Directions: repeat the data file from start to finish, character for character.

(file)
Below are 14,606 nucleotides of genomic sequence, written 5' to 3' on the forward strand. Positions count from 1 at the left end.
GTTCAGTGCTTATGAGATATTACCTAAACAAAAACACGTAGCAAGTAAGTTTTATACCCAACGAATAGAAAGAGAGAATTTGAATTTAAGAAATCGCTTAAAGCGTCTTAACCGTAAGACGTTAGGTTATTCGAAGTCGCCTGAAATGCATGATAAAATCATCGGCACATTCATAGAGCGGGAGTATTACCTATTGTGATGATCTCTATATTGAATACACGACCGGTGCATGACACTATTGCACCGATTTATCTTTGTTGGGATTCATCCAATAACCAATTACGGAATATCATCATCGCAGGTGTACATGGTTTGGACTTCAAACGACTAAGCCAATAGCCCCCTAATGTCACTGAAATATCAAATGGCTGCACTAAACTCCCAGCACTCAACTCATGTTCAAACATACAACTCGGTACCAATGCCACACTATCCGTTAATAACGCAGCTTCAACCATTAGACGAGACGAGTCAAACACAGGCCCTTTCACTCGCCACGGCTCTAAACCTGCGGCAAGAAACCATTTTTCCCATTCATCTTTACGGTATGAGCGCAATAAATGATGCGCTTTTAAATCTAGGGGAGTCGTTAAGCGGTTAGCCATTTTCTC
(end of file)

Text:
Below are 14,606 nucleotides of genomic sequence, written 5' to 3' on the forward strand. Positions count from 1 at the left end.
GTTCAGTGCTTATGAGATATTACCTAAACAAAAACACGTAGCAAGTAAGTTTTATACCCAACGAATAGAAAGAGAGAATTTGAATTTAAGAAATCGCTTAAAGCGTCTTAACCGTAAGACGTTAGGTTATTCGAAGTCGCCTGAAATGCATGATAAAATCATCGGCACATTCATAGAGCGGGAGTATTACCTATTGTGATGATCTCTATATTGAATACACGACCGGTGCATGACACTATTGCACCGATTTATCTTTGTTGGGATTCATCCAATAACCAATTACGGAATATCATCATCGCAGGTGTACATGGTTTGGACTTCAAACGACTAAGCCAATAGCCCCCTAATGTCACTGAAATATCAAATGGCTGCACTAAACTCCCAGCACTCAACTCATGTTCAAACATACAACTCGGTACCAATGCCACACTATCCGTTAATAACGCAGCTTCAACCATTAGACGAGACGAGTCAAACACAGGCCCTTTCACTCGCCACGGCTCTAAACCTGCGGCAAGAAACCATTTTTCCCATTCATCTTTACGGTATGAGCGCAATAAATGATGCGCTTTTAAATCTAGGGGAGTCGTTAAGCGGTTAGCCATTTTCTC